Thanks to Later with Jools Holland, a British music show which started airing stateside this year on the Palladia HD channel, I was introduced to the talented John Grant. ‘Pale Green Ghosts’ is electronic, melodic, grandiose, and beautiful. One of its best songs, “GMF,” will have you singing along loud & proud: “I am the greatest motherfuckerrr that you’re ever gonna meet / from the top of my head down to the tips of the toes on my feeet.” I’m telling you.

4. [Show] Prince & 3rd Eye Girl – Marquee Theater, Tempe, AZ – May 1st

It was a really long drought for me between Prince shows. I hadn’t seen him since his One Night Alone tour in 2002, when he was touring behind The Rainbow Children album. This time, it was Prince (full on ‘fro in effect) and his new all-female backing trio 3rd Eye Girl, in the intimate setting of the 1000-capacity Marquee Theater in Tempe. I wasn’t further than 50 feet from him, and as you could guess, the experience was unforgettable. There were the impressive new cuts like “Screwdriver” and “Fixurlifeup,” but the true magic for me came with tunes like “Forever In My Life” (with P on bass), “Joy In Repetition” (with Larry Graham on bass), and “Purple Rain” performed at the piano. Ain’t no party like a purple party.

3. [Album] Phosphorescent – ‘Muchacho


Matthew Houck released a hell of an album this year with ‘Muchacho.’ Its lead single, “Song for Zula” was a gorgeous introduction, an honest look at love and the frailty of the human condition. The album is rich with poignant, beautiful moments. Take for instance one of my favorites, “Down to Go”:

You say, Oh, you’ll spin your heartache into gold
And I suppose but it rips my heart out don’t you know
But if I’m waking each morning babe
All aching and ornery babe
All vacant and thorny, hey I’m down to go

Seeing Matthew and his band sing these songs live back in October at their Crescent Ballroom show – magnified the beauty and brilliance of this album, and showed how great music lives and breathes.

2. [Show] The Who – Arena, Glendale, AZ – February 6th


This may go down as the best last minute decision I’ve ever made. I had just wrapped up Pete Townshend’s great autobiography Who I Am early in the year, and was fully immersed in The Who and Pete’s solo work. It turned out that The Who were stopping through Phoenix in February, performing Quadrophenia in its entirety, followed by a greatest hits set. They are definitely  a Bucket List-caliber band to me, so I recruited a friend and got a couple of tickets. I’m so glad I made that decision. Watching Pete Townshend and Roger Daltrey live (yes, even in 2013) is a must for any fan of rock & roll. Seeing them blast through hits like “Baba O’Riley,” “Who Are You,” “Won’t Get Fooled Again,” and the full epic performance of Pete’s rock opera, Quadrophenia, was a once in a lifetime thrill. I soaked it all in, and walked out with a Who-induced buzz that lasted weeks. Fantastic show.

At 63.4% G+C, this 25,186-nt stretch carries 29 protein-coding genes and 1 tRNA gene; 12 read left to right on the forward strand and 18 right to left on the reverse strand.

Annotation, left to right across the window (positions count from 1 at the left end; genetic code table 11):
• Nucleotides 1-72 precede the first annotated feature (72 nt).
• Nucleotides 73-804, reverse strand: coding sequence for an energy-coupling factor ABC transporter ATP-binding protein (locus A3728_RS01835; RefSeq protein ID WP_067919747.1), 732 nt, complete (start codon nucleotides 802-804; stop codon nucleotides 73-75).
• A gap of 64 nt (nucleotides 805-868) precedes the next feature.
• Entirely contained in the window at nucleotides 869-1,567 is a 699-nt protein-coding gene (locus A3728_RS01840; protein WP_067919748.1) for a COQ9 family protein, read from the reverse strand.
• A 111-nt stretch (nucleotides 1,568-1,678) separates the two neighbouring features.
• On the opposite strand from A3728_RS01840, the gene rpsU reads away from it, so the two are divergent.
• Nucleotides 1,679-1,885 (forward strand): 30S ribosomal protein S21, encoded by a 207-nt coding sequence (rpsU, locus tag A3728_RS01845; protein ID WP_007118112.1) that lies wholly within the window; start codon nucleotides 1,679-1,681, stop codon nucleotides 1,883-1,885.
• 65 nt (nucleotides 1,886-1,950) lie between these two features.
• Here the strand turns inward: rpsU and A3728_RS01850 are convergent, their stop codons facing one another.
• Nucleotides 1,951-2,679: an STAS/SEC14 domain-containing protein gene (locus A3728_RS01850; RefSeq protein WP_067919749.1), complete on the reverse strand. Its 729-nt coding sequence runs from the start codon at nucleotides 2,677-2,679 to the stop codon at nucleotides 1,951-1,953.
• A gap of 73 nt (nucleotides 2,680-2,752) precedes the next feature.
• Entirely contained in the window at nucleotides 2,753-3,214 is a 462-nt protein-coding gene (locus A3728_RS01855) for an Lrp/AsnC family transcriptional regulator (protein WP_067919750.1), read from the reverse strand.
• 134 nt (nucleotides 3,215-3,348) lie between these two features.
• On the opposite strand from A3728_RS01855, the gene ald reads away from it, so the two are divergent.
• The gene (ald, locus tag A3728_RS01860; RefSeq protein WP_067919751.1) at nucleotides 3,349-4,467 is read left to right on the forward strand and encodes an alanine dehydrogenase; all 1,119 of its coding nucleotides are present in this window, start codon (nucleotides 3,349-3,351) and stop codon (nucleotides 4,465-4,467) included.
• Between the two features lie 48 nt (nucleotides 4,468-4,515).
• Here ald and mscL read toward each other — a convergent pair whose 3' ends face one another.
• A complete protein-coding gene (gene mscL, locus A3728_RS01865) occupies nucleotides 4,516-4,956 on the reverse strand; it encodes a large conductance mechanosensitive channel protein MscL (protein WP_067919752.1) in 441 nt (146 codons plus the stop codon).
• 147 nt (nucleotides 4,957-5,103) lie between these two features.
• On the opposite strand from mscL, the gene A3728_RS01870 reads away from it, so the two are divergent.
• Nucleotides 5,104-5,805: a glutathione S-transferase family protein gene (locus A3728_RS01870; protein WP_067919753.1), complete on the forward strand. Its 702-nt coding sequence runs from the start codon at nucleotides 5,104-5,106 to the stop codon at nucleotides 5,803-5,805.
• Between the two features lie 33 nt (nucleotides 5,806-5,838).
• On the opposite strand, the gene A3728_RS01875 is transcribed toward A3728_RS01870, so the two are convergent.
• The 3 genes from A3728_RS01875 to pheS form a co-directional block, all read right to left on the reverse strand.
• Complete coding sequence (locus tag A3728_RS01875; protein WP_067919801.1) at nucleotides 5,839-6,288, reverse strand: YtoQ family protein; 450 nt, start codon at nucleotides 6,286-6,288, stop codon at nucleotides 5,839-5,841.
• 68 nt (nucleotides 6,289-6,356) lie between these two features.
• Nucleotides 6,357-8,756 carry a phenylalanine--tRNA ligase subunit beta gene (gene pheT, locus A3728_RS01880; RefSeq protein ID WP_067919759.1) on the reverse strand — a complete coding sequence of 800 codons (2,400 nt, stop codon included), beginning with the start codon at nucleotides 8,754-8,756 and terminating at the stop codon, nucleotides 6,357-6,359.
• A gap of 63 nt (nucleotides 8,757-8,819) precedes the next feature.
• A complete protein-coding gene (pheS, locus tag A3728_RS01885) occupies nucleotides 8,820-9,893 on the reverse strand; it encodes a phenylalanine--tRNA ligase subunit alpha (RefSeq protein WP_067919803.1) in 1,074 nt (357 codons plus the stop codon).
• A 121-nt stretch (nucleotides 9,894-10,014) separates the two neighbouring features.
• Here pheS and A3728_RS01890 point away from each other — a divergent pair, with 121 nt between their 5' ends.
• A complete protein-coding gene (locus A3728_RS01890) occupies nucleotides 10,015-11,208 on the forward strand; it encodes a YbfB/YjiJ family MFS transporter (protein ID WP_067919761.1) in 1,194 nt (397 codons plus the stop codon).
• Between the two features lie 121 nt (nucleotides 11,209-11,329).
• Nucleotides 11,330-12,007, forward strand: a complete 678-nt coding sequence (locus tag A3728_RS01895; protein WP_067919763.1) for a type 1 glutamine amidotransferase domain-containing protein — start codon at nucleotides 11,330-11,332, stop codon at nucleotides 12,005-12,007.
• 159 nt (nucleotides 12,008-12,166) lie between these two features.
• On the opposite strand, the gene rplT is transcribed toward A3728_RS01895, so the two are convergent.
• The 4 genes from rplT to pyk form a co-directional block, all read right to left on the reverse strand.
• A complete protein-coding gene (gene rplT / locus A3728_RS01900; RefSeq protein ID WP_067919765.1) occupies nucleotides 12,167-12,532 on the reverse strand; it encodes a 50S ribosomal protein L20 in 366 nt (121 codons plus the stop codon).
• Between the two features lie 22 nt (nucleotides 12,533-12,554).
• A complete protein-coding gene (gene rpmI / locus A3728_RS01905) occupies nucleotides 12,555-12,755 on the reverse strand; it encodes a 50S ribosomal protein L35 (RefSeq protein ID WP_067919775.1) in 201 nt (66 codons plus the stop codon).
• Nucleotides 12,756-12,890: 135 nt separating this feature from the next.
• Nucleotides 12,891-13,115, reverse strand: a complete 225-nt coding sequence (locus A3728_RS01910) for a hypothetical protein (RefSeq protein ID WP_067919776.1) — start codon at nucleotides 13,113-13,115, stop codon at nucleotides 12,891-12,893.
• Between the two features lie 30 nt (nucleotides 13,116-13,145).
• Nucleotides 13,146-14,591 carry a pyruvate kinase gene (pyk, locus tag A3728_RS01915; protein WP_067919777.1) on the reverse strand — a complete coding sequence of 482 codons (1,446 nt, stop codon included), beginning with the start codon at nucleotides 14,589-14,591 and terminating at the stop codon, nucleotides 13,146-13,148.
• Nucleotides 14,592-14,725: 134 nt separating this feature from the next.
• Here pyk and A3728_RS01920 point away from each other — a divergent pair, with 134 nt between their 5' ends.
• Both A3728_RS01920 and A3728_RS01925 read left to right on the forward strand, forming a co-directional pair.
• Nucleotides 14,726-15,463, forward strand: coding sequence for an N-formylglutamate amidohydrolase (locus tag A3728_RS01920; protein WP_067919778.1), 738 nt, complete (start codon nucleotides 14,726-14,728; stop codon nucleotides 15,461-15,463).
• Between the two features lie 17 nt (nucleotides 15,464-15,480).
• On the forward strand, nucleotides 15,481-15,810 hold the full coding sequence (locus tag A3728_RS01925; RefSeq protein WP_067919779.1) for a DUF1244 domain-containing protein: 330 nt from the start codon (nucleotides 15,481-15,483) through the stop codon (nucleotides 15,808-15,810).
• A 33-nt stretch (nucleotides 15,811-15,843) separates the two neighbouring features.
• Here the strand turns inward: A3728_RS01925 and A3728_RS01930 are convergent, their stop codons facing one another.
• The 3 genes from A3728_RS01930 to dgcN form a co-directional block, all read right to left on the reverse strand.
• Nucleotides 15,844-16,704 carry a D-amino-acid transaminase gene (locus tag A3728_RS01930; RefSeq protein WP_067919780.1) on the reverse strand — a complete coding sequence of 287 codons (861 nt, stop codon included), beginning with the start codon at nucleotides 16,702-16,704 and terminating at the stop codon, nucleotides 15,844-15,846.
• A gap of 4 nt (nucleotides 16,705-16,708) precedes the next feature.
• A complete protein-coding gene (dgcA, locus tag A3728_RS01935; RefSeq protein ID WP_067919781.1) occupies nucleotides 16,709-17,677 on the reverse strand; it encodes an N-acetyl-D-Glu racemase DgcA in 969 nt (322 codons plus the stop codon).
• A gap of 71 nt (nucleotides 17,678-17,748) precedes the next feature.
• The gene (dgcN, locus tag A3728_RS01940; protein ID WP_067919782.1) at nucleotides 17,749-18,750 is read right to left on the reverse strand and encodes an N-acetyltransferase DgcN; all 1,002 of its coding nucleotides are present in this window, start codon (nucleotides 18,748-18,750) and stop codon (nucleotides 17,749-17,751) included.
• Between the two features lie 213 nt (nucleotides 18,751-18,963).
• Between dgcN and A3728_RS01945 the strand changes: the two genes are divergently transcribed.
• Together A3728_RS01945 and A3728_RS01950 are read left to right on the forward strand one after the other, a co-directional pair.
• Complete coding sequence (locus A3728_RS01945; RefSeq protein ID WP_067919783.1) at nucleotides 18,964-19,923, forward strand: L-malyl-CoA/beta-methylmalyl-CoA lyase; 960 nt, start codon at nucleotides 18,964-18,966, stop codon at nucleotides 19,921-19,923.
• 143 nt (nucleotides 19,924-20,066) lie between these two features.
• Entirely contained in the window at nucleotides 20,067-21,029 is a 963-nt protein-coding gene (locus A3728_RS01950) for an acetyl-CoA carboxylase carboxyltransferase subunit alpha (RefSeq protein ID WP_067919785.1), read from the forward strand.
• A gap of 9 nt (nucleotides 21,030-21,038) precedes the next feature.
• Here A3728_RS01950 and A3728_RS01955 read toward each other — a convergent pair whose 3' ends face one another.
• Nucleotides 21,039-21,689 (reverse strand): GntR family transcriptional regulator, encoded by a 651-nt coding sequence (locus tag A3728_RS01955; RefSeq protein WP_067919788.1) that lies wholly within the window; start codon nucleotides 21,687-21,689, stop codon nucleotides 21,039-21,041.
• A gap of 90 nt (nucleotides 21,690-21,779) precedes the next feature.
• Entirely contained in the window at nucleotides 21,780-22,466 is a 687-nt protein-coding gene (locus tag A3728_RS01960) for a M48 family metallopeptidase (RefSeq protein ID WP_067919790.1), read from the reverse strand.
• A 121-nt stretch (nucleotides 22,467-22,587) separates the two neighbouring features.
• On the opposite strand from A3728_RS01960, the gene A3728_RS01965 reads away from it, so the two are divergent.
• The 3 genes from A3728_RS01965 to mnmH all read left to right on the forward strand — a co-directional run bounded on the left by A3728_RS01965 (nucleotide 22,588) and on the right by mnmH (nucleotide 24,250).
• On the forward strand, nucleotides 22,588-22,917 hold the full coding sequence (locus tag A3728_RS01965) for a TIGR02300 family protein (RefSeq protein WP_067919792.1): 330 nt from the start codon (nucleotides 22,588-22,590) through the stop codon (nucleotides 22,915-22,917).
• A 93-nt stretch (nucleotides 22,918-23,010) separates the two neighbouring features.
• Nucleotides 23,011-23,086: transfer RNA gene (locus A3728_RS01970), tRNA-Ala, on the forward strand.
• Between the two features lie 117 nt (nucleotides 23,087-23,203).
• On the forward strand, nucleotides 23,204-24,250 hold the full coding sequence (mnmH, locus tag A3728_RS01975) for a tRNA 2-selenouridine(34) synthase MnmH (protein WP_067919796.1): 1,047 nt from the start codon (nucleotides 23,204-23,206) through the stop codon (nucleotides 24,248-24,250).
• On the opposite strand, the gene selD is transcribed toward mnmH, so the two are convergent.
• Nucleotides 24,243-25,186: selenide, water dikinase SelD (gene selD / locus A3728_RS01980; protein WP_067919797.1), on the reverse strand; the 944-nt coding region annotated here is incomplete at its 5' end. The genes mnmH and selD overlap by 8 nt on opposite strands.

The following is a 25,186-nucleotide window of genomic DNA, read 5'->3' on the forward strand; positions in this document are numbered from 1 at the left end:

1. [Artist] Neil Young

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I’ll finish with Neil.

Once again, a book was the catalyst in inspiring me to jump into a catalog of work. I found Neil’s bio, Waging Heavy Peace,  a very entertaining read. It jumps from past to present and back, and you just never know what topic he’ll cover from chapter to chapter – whether it’s his Buffalo Springfield days in the 60’s, his adventures in Topanga Canyon in the 70’s, his passions in this century of developing a superior quality audio file or his alternate-fueled LincVolt car project… he’s all over the place (sort of how my brain behaves most of the time), and that appealed to me in the book.  So to accompany the book, I jumped head first into Neil’s catalog later this year – his vast collection of solo albums (wow, still a long way to go), the Springfield stuff, his Crazy Horse records, etc. Now, I’ve always loved Neil’s stuff – the stuff I’ve been familiar with over the years, that is. Albums like Harvest, Harvest Moon, and Rust Never Sleeps.  But for some reason, I hadn’t tracked down other gems – the biggest miss being his second album, 1969’s Everybody Knows This Is Nowhere. Yes, I know “Cinnamon Girl” and “Down By The River,” but damned if I didn’t discover that I had never – not once – listened to this 44 year old record in my entire 43 years on this planet! Over the past couple months, as I’ve listened repeatedly to masterpieces like “The Losing End (When You’re On)” and “Cowgirl in the Sand” – and I realize that this record would have been right up there with some of my landmark “life” albums (like ‘Sticky Fingers,’ ‘Hard Promises,’ and ‘Purple Rain’)… well, I feel like a dope.